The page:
Humanity won't survive another 1,000 years unless it escapes Earth, physicist Stephen Hawking warns
He made the assessment in his first Australian address at Sydney's Opera House, where he appeared through the use of holographic technology from his office in the University of Cambridge in Britain.
"We must continue to go into space for the future of humanity," Mr Hawking said.
"I don't think we will survive another 1,000 years without escaping beyond our fragile planet."
He was filmed by two cameras in his office to create the holographic effect, with the footage sent to San Jose for processing, and then on to the Sydney Opera House.
Both his lectures on Saturday and Sunday night were sold out - the enthusiastic audience keen to hear the 73-year-old speak about the universe, black holes, and the history of time.
"I want to share my excitement and enthusiasm about this quest, so remember to look up at the stars and not down at your feet," Mr Hawking said.
"Try to make sense of what you see and wonder about what makes the universe exist.
"Be curious. And however difficult life may seem, there is always something you can do, and succeed at."
The wheelchair-bound scientist is perhaps the world's most famous sufferer of motor neurone disease.
He was introduced to the stage by his daughter — author Lucy Hawking, who was in Sydney — and kept his sense of humour throughout the lecture.
Asked: "What do you think is the cosmological effect of Zayn leaving One Direction and consequently breaking the hearts of millions of teenage girls across the world?"
His answered: "Finally, a question about something important."
Professor John Webb, the director and co-founder of the Big Questions Institute at the University of New South Wales (UNSW), made the lecture possible by an initiative he launched, along with Mr Hawking, to tackle some of the fundamental questions in science.
"He's worried about the future of the human race. You know, he thinks that human beings are, I suppose naturally aggressive," Mr Webb said.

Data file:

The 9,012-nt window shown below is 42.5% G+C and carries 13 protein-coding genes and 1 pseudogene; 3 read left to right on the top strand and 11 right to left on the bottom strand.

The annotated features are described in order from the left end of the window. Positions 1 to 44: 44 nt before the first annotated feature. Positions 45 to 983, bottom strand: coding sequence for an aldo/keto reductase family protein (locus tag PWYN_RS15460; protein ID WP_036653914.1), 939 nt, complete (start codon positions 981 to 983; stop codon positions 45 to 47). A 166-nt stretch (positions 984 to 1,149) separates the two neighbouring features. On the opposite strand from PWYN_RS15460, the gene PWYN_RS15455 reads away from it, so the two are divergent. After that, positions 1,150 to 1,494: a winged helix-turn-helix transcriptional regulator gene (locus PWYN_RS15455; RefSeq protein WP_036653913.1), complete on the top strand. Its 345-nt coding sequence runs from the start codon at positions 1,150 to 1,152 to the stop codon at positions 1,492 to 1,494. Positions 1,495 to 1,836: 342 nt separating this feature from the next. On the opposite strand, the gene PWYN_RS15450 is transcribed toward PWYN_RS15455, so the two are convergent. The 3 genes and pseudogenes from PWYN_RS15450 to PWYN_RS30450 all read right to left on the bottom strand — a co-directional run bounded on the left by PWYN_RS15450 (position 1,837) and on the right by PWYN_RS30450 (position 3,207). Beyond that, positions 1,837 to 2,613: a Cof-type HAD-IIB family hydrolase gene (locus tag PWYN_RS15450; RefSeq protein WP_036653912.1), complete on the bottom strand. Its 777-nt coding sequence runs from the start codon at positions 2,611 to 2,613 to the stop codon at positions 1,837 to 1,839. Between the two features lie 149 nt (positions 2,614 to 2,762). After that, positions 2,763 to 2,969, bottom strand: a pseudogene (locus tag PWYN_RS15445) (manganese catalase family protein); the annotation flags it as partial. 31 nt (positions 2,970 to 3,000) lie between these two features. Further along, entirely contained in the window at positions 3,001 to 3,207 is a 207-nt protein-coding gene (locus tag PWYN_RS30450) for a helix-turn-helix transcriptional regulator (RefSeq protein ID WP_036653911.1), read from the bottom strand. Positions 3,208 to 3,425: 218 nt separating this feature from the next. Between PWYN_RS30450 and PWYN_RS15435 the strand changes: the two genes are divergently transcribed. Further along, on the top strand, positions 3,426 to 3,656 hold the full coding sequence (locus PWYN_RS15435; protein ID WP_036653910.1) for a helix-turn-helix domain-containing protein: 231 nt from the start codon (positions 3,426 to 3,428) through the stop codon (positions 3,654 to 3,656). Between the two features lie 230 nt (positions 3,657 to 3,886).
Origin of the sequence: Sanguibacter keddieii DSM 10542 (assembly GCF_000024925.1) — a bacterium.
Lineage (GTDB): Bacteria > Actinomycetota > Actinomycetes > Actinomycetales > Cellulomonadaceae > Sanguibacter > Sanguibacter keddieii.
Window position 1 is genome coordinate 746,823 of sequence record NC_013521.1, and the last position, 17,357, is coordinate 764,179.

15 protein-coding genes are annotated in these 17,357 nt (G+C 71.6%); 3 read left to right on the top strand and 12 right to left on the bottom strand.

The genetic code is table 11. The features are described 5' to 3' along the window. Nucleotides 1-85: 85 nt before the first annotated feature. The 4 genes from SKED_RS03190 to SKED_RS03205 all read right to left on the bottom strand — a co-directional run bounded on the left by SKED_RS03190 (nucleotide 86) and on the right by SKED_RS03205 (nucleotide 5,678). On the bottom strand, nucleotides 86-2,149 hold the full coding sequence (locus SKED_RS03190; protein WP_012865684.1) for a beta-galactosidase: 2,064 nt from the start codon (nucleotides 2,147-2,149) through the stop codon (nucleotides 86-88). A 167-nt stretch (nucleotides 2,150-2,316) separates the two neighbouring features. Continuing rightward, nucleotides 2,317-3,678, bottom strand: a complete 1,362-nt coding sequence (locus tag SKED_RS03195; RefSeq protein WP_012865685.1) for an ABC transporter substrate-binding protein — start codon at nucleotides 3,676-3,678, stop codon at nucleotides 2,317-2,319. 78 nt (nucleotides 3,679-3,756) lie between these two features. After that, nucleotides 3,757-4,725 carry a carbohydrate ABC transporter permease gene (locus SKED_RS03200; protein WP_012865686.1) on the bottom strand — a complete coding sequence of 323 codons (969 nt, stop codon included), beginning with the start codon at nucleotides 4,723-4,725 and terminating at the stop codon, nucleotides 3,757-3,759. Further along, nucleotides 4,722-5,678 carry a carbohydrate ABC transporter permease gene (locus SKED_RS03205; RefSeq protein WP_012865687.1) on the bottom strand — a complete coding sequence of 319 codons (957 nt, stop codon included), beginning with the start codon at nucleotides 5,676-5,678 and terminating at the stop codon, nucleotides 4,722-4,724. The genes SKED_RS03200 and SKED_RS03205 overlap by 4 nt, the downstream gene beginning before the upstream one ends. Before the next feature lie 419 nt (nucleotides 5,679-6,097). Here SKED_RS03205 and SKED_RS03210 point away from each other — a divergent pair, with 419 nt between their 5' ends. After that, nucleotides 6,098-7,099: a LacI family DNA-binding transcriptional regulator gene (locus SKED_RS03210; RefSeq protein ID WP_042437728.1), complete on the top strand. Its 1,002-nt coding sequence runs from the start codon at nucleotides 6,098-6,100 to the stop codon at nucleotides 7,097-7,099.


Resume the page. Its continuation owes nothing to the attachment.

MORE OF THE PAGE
"That may have been useful at some point in the early history of humanity enabling us to find food and get a partner and things like that, but he thinks that aggression that remains with us today is now the thing that could well end up destroying us.
"I think he's put a time on it to make us realise we've got to take better control of what we're doing."
Mr Webb said he hoped Mr Hawking's appearance would encourage a new generation to engage with scientific discovery.
"We want to appeal to young people and get them into science, we want to try and encourage governments to fund the fundamental sciences more," he said.
However, he said the development of new technology needed to be given time.
"The trouble with the fundamental sciences, the sort of things that Stephen Hawking is interested in, is there's no immediate capital return," Mr Webb said.
"Governments tend to think short term and that doesn't help get in funding for the pure sciences.
"We want to make people excited about science, we want to bring the best minds into science and we want governments to realise that there is so much interest in science that there may even be political capital there too."
Professor Merlin Crossley, the Dean of Science at UNSW, said uncertainty over federal and state funding of the sciences in Australia made presentations from people like Mr Hawking vital.
"That's the important thing ... having a culture of wanting to understand," he said.
"That's why we wanted Stephen Hawking here, to help inspire Australia not to lose faith in the importance of science discovery for improving people's lives and because it's good fun."